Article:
Marvel Knights Double Shot #2 Annotations


Nick's World
Marvel Comics, July 2002, Color, 40pgs, $2.99
• THE SCOOP: The MK imprint presents two more bold visions by two killer creative teams!

• THE STORIES: First, a bizarre brainwashing technique puts superspy Nick Fury to the test -- courtesy of Grant Morrison (New X-Men) and Manuel Gutierrez (The Punisher)!  Then, writer/artist Ted McKeever (Ultimate Marvel Team-Up #13) delivers his twisted take on the macabre Man-Thing!

• THE FORMAT: A four-part, monthly series. This issue is 40 pages, with ads.
A twelve page statement of intent for Morrison's Nick Fury pitch.  Simultaneously absurd, terrifying, blackly comic, psychadelic and self referential, the tantalising glimpse we get of Morrison's Fury would have made for a groundbreaking series if continued.  The ideas of shifting identities and subjective realities are explored in greater depth in The Filth, the creator owned project that followed the rejection of this pitch by Marvel.



Page 1 - Nick Fury, the ultimate pop-art superspy, was created in 1963 by Stan Lee & Jack Kirby. Initially the hero of the World War II-set Sgt Fury & His Howling Commandoes, he made the leap to the present day later that year, initailly appearing in Stan and Jack's Fantastic Four before taking over the back-up feature in Strange Tales.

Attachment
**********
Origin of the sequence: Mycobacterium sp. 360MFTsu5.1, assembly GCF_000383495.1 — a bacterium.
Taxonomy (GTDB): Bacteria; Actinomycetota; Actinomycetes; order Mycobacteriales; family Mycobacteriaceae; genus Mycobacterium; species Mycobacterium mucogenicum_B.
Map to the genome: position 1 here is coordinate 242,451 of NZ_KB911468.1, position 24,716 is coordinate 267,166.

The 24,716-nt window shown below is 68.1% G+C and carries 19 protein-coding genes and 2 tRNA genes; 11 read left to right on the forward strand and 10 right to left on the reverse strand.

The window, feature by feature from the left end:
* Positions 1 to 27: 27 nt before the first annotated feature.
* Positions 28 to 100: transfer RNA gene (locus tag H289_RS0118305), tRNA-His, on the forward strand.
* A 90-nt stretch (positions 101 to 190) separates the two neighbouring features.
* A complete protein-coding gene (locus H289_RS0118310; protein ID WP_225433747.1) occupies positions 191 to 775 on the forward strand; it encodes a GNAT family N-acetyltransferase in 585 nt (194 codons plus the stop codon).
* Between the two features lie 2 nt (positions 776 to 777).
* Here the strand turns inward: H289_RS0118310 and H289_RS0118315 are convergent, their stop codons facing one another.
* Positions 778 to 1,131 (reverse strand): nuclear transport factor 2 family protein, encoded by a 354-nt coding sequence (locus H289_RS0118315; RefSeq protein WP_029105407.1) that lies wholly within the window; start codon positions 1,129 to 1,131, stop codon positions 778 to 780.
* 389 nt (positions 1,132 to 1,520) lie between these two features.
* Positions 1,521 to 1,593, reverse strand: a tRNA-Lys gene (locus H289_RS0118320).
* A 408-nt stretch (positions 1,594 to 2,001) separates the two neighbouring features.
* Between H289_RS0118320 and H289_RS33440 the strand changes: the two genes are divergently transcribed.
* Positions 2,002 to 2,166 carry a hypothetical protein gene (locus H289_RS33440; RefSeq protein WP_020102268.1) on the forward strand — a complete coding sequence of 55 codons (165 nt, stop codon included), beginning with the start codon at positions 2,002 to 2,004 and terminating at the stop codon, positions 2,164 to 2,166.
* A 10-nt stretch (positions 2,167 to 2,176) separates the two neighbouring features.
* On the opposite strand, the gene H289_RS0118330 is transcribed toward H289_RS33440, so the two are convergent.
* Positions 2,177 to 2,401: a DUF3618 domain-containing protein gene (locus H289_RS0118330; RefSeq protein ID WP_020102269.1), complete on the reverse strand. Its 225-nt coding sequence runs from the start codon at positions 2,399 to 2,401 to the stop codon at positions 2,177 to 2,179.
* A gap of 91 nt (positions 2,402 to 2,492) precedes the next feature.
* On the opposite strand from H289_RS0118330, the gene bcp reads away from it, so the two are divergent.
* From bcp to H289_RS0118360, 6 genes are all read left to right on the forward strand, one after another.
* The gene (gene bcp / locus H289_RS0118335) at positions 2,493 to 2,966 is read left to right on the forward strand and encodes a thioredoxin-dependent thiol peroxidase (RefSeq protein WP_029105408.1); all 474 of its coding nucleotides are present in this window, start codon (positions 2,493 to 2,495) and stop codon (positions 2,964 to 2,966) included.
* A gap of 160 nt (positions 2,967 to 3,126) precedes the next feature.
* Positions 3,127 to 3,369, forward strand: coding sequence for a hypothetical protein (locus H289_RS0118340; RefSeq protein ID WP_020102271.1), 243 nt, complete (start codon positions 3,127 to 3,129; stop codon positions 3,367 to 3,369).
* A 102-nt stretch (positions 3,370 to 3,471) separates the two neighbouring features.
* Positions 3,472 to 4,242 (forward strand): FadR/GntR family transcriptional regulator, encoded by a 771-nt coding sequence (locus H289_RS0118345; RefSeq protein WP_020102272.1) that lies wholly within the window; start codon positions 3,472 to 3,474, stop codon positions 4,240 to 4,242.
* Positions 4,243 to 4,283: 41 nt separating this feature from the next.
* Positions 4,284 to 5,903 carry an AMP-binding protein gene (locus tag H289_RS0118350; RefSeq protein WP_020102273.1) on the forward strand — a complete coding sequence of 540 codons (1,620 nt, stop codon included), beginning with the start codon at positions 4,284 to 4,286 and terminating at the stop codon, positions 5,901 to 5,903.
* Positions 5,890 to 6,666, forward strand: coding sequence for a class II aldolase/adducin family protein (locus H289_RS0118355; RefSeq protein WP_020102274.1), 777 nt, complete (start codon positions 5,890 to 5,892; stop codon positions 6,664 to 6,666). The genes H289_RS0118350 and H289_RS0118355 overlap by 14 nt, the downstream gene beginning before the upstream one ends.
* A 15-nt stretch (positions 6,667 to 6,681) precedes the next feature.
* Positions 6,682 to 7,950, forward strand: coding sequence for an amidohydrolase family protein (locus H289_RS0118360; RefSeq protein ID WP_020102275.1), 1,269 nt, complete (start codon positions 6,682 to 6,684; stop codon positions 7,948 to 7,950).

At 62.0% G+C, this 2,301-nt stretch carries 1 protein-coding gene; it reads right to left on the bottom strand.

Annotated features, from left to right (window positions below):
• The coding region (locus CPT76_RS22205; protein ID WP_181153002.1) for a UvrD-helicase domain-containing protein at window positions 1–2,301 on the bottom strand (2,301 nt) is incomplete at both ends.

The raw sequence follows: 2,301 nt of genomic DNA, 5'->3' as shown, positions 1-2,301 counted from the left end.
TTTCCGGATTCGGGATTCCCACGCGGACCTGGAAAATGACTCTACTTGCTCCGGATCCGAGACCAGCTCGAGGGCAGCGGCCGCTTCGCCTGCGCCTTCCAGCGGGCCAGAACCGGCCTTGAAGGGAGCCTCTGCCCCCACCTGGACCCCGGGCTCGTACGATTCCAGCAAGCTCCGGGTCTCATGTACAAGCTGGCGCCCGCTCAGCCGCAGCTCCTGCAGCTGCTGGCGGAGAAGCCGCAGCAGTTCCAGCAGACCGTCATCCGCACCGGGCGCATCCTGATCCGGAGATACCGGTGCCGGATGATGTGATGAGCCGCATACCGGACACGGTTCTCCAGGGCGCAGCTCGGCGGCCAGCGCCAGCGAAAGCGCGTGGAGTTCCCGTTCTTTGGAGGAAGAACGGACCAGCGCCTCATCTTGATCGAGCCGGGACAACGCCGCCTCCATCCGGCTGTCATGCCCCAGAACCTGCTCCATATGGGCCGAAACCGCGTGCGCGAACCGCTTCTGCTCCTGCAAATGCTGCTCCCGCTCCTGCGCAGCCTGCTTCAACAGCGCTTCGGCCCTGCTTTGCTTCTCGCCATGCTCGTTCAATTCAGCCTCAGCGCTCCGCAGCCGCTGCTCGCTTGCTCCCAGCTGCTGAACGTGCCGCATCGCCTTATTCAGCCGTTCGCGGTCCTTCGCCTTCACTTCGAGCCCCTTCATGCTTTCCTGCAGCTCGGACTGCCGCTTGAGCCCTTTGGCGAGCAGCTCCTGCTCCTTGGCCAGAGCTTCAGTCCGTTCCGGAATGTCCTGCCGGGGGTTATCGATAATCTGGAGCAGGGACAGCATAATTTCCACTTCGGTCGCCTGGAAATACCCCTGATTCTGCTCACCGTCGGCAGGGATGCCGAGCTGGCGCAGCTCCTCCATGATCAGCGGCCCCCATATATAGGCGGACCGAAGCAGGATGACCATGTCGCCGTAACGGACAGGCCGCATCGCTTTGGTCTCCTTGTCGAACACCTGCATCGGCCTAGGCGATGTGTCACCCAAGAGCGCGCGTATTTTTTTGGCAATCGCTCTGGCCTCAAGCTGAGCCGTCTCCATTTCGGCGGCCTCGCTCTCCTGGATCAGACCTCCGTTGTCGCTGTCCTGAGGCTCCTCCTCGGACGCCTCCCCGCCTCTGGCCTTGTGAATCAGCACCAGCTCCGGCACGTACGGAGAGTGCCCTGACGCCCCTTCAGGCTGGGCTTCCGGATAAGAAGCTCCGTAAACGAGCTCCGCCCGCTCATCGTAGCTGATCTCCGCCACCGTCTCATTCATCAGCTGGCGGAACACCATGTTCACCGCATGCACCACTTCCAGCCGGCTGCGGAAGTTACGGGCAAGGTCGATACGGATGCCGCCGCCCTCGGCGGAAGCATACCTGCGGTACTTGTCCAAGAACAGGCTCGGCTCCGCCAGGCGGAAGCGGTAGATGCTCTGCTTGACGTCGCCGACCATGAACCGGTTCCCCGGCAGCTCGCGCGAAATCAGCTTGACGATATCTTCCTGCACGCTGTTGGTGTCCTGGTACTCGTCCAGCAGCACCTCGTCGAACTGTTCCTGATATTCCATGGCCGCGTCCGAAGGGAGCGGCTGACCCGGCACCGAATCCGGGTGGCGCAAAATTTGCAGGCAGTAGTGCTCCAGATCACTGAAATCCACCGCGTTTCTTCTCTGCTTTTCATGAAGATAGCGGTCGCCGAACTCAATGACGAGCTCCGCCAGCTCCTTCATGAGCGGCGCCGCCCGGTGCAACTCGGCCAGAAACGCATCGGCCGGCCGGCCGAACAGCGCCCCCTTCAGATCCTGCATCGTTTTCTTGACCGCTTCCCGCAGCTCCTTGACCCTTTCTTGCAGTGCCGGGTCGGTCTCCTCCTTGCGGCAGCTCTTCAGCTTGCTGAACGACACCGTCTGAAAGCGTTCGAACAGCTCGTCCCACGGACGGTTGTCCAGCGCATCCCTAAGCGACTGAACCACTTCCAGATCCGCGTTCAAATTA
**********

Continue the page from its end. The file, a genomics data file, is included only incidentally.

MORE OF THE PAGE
Though a grizzled WWII veteran, Nick stayed forever young through his use of the Infinity Formula, a vague, poorly defined get out of ageing card. Now head of UNCLE-esque international spy network SHIELD, the Supreme Headquarters International Enforcement, Law Division (updated to Strategic Hazard Intervention, Espionage Logistics Directorate in 1991), Fury swung with the best of them with a flying Ferarri and an exotic Italian countess girlfriend. When Jim Steranko took over writing and art chores from a disinterested Kirby in 1967 the psychadelic super-spy action turned up to eleven.
Steranko's short stint on Nick Fury is rightfully regarded as one of the greatest and most influential comic-book runs in history and has been collected many times. Its his version of Nick Fury that we see here in Nick's World.
Page 2 - Nick's flying Ferrari needs a tyre change. The theme of intersecting and overlapping realities, what is real and what is illusion, is introduced. With its sinister overseer, monotonous repetition of empty motives and drug-fuelled conditioning, the whole scenario brings to mind Patrick Magoohan's The Prisoner.
Page 3 - First and only appearance of Chris Kong. An enemy agent or potential SHIELD recruit? The evil doppleganger appears often in tales of super-spies, see The Avengers episode Two's A Crowd and The Prisoner episode The Schizoid Man.

The simulated training scenarios consist of classic James Bond story tropes, high-rolling casinoes and megalomaniacal cat-lovers
Page 4 - The SHIELD Helicarrier, a combination of a flying aircraft carrier and office block, first appeared in Strange Tales #135 in August 1965, created by Jack Kirby.
Page 5 - A vision of the helicarrier raining death on New York; a stark reminder of the terrible reality underpinning the suave superspy...
Page 6 - ...countered on the very next page with absurd, almost slapstick humour.
Page 10 - The bad guy was right, SHIELD's telepaths really are prettier
Page 11 -  The SHIELD agent's name badge, Marts, a reference to Morrison's New X-Men and later Batman editor, Mike Marts
Page 12 - "...we just die in it!" SHIELD agents are eminently disposable, their very purpose is to die in the service of Nick's world.

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